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2005/134/1 Telescope and case, reflecting, brass / glass / mahogany / silk , made by Dudley Adams, London, England, 1788-1817. Click to enlarge.

Telescope made by Dudley Adams, England

Made by Dudley Adams in London, Greater London, England, United Kingdom, Europe, 1788-1817.
Small reflecting telescopes were popular in the 18th century. James Cook used one to observe the 1769 transit of Venus from Tahiti. This fine example is by a respected instrument maker who was from a well-known family of instrument makers. It is the first 18th century reflecting telescope in the collection.

The Dudley Adams telescope demonstrates many important aspects of the early history of the telescope, especially reflecting telescopes that have now grown into giants like the twin Keck telescopes with 10-metre diameter mirrors and the two Gemini telescopes with 8-metre mirrors. The first known reflecting telescope was made by the English scientist Isaac Newton whose second telescope was shown at a meeting of the Royal Society in London in 1672.

The telescope has primary and secondary speculum metal mirrors as the technique of depositing silver on glass was not perfected till the 1850s. It is of the compact Gregorian design with a concave ellipsoidal secondary mirror reflecting light to an eyepiece through a hole in the primary. This design was proposed by James Gregory in 1663, five years before Newton built his first telescope.

Small brass Gregorian telescopes were popularised by the famous maker James Short from about 1740 to his death in 1768. Short sold his telescopes to those who could afford his high prices. This telescope though by a different maker is of a similar design to a typical one by Short including the simple azimuth mounting. This mounting adapts well to terrestrial use, but not so well to any attempt to use the telescope for serious astronomical research.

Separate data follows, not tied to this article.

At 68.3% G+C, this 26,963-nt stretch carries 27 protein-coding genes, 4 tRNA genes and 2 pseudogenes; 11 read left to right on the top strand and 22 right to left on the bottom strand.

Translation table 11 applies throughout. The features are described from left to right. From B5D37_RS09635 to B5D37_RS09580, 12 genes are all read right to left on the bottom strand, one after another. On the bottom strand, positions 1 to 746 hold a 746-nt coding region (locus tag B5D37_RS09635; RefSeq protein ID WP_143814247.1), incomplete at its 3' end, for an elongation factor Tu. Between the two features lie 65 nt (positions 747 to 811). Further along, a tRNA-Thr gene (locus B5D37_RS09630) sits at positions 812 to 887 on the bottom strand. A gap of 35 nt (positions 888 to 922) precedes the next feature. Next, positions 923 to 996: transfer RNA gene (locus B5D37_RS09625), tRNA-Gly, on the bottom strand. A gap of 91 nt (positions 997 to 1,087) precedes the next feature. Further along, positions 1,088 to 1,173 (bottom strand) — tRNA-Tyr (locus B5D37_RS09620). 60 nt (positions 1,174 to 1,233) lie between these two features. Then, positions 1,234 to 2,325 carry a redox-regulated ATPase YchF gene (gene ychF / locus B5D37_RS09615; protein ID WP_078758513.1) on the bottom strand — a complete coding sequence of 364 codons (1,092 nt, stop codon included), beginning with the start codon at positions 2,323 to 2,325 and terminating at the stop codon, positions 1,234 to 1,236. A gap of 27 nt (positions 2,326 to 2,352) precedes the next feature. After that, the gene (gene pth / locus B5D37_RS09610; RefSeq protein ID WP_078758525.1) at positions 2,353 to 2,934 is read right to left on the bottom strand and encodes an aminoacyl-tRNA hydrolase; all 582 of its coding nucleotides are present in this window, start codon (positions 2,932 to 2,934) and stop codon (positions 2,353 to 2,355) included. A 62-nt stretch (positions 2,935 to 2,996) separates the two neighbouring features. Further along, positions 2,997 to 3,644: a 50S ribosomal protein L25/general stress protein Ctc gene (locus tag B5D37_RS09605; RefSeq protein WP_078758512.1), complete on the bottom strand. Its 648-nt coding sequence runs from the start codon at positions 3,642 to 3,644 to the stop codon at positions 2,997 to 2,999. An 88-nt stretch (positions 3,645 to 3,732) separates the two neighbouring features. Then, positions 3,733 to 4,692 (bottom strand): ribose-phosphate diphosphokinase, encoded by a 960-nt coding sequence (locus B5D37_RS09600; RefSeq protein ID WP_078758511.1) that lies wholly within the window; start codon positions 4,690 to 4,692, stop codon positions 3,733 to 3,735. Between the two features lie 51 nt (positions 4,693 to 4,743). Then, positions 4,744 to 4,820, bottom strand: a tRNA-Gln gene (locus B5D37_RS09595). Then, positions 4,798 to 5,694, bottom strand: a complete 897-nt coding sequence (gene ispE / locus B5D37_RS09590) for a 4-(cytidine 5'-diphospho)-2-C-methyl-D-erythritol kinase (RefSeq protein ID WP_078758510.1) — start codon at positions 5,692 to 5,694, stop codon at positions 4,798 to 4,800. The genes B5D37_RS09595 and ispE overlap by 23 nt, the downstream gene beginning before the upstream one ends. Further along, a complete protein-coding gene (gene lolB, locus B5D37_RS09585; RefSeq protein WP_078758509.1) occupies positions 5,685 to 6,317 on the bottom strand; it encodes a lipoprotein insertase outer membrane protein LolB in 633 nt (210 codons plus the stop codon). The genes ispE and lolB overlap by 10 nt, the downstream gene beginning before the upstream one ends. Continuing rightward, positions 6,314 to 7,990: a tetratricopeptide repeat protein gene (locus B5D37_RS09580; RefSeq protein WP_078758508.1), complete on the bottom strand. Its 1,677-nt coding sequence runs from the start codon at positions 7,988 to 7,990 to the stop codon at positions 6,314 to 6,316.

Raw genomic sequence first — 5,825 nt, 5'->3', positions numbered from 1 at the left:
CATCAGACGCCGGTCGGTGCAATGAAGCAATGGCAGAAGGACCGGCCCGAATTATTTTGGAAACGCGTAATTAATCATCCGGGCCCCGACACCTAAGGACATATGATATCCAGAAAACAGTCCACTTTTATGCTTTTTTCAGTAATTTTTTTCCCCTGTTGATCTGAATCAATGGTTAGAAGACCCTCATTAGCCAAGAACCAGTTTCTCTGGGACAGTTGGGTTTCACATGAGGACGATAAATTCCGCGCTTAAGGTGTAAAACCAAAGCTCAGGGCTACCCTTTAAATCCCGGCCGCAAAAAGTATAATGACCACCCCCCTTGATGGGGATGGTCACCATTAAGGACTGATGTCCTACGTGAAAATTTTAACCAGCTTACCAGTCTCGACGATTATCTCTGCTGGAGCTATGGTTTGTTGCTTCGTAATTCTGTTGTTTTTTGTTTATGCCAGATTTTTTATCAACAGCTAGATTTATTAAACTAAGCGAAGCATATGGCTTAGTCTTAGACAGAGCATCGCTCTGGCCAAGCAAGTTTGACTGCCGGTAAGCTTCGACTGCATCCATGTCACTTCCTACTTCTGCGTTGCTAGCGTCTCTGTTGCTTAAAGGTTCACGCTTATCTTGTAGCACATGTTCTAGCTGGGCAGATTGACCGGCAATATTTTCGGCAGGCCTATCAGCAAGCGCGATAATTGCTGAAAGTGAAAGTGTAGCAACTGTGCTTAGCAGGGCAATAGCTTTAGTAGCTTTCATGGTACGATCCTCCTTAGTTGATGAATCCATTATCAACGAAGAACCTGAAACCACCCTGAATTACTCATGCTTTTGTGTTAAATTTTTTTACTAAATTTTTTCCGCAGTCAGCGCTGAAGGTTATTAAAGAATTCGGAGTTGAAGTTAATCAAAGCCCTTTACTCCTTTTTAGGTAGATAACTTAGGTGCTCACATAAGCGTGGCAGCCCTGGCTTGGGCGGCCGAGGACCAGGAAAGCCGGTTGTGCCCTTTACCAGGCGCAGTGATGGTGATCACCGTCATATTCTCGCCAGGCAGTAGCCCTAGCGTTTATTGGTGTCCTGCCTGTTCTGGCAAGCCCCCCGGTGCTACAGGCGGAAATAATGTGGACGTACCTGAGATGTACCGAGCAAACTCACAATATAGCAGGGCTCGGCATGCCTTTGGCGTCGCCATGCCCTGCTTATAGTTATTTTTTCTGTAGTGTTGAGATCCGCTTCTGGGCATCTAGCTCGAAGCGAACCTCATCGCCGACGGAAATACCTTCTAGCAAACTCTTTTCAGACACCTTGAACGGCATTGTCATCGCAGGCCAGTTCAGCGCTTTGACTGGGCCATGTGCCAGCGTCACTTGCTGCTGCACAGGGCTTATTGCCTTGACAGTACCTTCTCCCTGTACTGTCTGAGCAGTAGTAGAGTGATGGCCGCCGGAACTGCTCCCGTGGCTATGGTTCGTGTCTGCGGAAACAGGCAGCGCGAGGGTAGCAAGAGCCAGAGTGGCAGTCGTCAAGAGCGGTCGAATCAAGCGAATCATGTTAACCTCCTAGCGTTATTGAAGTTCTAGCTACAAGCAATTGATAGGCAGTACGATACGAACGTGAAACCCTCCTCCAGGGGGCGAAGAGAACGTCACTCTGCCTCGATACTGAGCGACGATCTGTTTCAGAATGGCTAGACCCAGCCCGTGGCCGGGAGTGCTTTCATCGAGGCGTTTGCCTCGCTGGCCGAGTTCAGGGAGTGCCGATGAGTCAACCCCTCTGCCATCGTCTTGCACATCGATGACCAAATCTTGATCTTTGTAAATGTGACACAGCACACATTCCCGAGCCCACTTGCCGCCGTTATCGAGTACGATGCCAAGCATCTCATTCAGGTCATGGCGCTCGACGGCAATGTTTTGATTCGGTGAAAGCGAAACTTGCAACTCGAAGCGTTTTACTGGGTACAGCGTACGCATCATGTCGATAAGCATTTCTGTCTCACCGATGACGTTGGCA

Object No.


Object Statement

Telescope and case, reflecting, brass / glass / mahogany / silk , made by Dudley Adams, London, England, 1788-1817

Physical Description

Telescope, reflecting, and case, brass / glass / mahogany / silk , made by Dudley Adams, London, England, 1788-1817

A brass barrel telescope with primary and secondary speculum mirrors with an engraved back plate. A focusing rod is attached to the side of the barrel. The barrel is attached with a narrow mounting plate to a tilting compass joint supported on a tapering brass column with three folding inswept legs with scroll feet. There are removable dust caps for each end of the telescope and two brass detachable eyepiece tubes.

The telescope is housed in a purpose built mahogany case. The case is lined with pale green silk that has an embroided flower decoration. Two wooden fittings covered in green felt keep the telescope stable inside the box.

Brass eyepiece tube screws into the back of the barrel of telescope.



147 mm


238 mm



The telescope was made by Dudley Adams who was born in 1762 and died in 1830. He was the son of George Adams who was also a well-known instrument maker and the brother of another George whose premises at 60 Fleet St he took over in 1796. Dudley Adams worked from 1788 until he became bankrupt in 1817.



The telescope was part of a large collection of clocks and watches assembled by the American collector Albert Odmark. Odmark worked for Boeing in Seattle and in the 1960s became one of the first Americans to join the Antiquarian Horological Society in London.


Credit Line

Purchased with funds generated by the 'Name a Star' program, 2005

Acquisition Date

25 May 2005

Cite this Object


Telescope made by Dudley Adams, England 2019, Museum of Applied Arts & Sciences, accessed 28 May 2020, <>


{{cite web |url= |title=Telescope made by Dudley Adams, England |author=Museum of Applied Arts & Sciences |access-date=28 May 2020 |publisher=Museum of Applied Arts & Sciences, Australia}}

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